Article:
Chabot conducted a Town Hall meeting with his constituents on August 22, 2011 where video cameras were banned. During the meeting two citizens had video cameras seized by a police officer. The incident was captured by one of the seized cameras and by press cameras that were allowed to record the meeting. A Chabot spokesman stated that video cameras will be allowed at the next town hall meeting.[28][29]


The group Republicans for Environmental Protection issued Chabot an "environmental harm demerit" in 2006 for contributing to urban sprawl by sponsoring H.R. 4772, a bill that allows land use disputes to proceed immediately to federal court; according to the organization, the bill "would have undermined local control over local planning and zoning matters, a central principle of America's federal system."[30] In the same year, the group praised Chabot for offering legislation "prohibiting the Forest Service from spending taxpayer dollars to build new logging roads for private interests in the Tongass National Forest. The nonpartisan League of Conservation Voters gave Chabot a grade of 10% for the 109th Congress, noting that he voted "anti-environment" on 11 out of 12 issues selected by that organization as crucial; his lifetime grade from the LCV is 23%.[31]

In June 2007, Chabot sponsored an amendment to block federally-funded road building in Tongass National Forest. Proponents of the amendment said that the federal timber program in Tongass is a dead loss for taxpayers, costing some $30 million annually, and noted that the Forest Service faces an estimated $900 million road maintenance backlog in the forest. Supporters of the bipartisan amendment included the Republicans for Environmental Protection. Of the bill, Representative Chabot said "I am not opposed to logging when it's done on the timber company's dime...But in this case, they are using the American taxpayer to subsidize these 200 jobs at the tune of $200,000 per job. That just makes no sense".[32]


Chabot was a longtime critic of pork barrel spending and of federal funding for the arts. "I wasn't sent up here to bring pork back to my district" he told the Cincinnati Post in 1995. In previous Congresses, he has cosponsored bills that would have abolished the National Endowment for the Arts and the National Endowment for the Humanities. However, the fiscal 2007 Labor HHS Education appropriations bill did include $1.6 million in earmarks for the Cincinnati Museum Center, the Cincinnati Symphony Orchestra, Xavier University, the University of Cincinnati and the Cincinnati Children's Hospital Medical Center. All five organizations have members on their board of directors who are also members of Chabot's inner circle of contributors and fundraisers.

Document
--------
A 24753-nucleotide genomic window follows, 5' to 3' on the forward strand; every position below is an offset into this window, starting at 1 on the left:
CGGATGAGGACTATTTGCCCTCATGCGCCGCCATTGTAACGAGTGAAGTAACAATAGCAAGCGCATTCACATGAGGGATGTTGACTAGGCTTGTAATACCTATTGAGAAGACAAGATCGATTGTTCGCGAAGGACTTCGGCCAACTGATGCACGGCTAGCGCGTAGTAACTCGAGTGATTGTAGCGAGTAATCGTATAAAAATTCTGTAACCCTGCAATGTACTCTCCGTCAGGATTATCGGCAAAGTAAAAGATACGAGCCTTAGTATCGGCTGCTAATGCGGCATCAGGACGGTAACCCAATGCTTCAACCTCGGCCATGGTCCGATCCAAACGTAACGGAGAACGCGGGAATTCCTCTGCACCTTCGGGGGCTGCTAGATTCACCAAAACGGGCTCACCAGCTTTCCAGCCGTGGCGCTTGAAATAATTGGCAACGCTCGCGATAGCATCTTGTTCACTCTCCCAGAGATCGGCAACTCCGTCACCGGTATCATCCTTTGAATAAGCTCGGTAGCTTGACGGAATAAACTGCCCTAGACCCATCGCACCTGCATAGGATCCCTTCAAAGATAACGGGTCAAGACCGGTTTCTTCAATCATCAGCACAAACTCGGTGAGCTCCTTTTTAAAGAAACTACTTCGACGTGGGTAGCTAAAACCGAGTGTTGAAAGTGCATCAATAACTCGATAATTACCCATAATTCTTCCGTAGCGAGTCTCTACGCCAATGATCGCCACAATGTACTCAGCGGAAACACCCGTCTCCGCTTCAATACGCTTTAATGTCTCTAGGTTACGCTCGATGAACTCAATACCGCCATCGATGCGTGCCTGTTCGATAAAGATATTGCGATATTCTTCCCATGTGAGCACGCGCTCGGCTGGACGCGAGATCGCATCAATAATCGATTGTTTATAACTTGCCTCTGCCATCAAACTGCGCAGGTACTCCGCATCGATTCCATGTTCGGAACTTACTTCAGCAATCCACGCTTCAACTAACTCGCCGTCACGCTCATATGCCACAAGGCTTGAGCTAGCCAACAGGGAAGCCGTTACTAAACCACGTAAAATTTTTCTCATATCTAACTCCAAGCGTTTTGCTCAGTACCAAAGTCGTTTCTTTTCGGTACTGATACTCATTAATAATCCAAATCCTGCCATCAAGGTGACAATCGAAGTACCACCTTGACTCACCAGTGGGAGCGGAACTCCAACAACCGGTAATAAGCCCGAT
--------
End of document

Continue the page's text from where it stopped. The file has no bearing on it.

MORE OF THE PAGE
Gary Lindgren, Chabot's chief of staff, said that "there's not a connection" between the donations and the earmarks. Lindgren said the earmarks are for major institutions where it would be expected that board members would be politically active. "You could look at almost any district, and the people who sit on boards of museums and institutions will be wealthy and donate to campaigns", said Tom Schatz, president of Citizens Against Government Waste. Schatz noted that Chabot has won high marks from CAGW in the past.[33]

Committee assignments

Electoral history

Ohio's 1st congressional district: Results 1988, 1994–2010[34]
Year Winner Votes Pct Runner-up Votes Pct 3rd Party Party Votes Pct 3rd Party Party Votes Pct
1988 Thomas A. Luken (inc.) 117,682 57% Steve Chabot 90,738 43%
1994 Steve Chabot 92,997 56% David S. Mann (inc.) 72,822 44%
1996 Steve Chabot (inc.) 118,324 54% Mark P. Longabaugh 94,719 43% John G. Halley Natural Law 5,381 2%
1998 Steve Chabot (inc.) 92,421 53% Roxanne Qualls 82,003 47%
2000 Steve Chabot (inc.) 116,768 53% John Cranley 98,328 45% David A. Groshoff Libertarian 3,399 2% Richard L. Stevenson Natural Law 1,933 1%
2002 Steve Chabot (inc.) 110,760 65% Greg Harris 60,168 35%
2004 Steve Chabot (inc.) 173,430 60% Greg Harris 116,235 40% *
2006 Steve Chabot (inc.) 105,680 52% John Cranley 96,584 48%
2008 Steve Driehaus 155,455 52% Steve Chabot (inc.) 140,683 48% *
2010 Steve Chabot 103,770 52% Steven L. Driehaus (inc.) 92,672 45% Jim A. Berns Libertarian 3,076 2% Richard L. Stevenson Natural Law 2,000 1%
*Write-in and minor candidate notes: In 2004, Rich Stevenson received 198 votes. In 2008, Eric Wilson received 85 votes and Rich Stevenson received 67 votes.


On August 22, 2011, Rep. Chabot asked Cincinnati police to confiscate cameras being used by private citizens to record a town-hall meeting, even as media television cameras recorded the incident.[35] YouTube videos of the incident provided wide awareness of the incident, and the participating police officer was later disciplined.[36]

Personal life

Chabot and his wife Donna have two children.


External links

  • Congressman Steve Chabot official U.S. House site
  • Steve Chabot for Congress
  • Biographical Directory of the United States Congress
  • Ballotpedia
  • NNDB
  • Project Vote Smart
  • GovTrack
  • OpenCongress
  • Roll Call
  • Federal Election Commission
  • The Washington Post
  • On the Issues
  • The Library of Congress
  • The Washington Post
  • C-SPAN programs
  • Internet Movie Database
  • The Washington Post
  • SourceWatch
Preceded by
David S. Mann
Member of the U.S. House of Representatives
from Ohio's 1st congressional district

1995 – 2009
Succeeded by
Steve Driehaus
Preceded by
Steve Driehaus
Member of the U.S. House of Representatives
from Ohio's 1st congressional district

January 3, 2011 – present
Succeeded by
United States order of precedence (ceremonial)
Preceded by
Bob Brady
United States Representatives by seniority
Succeeded by
Mike Capuano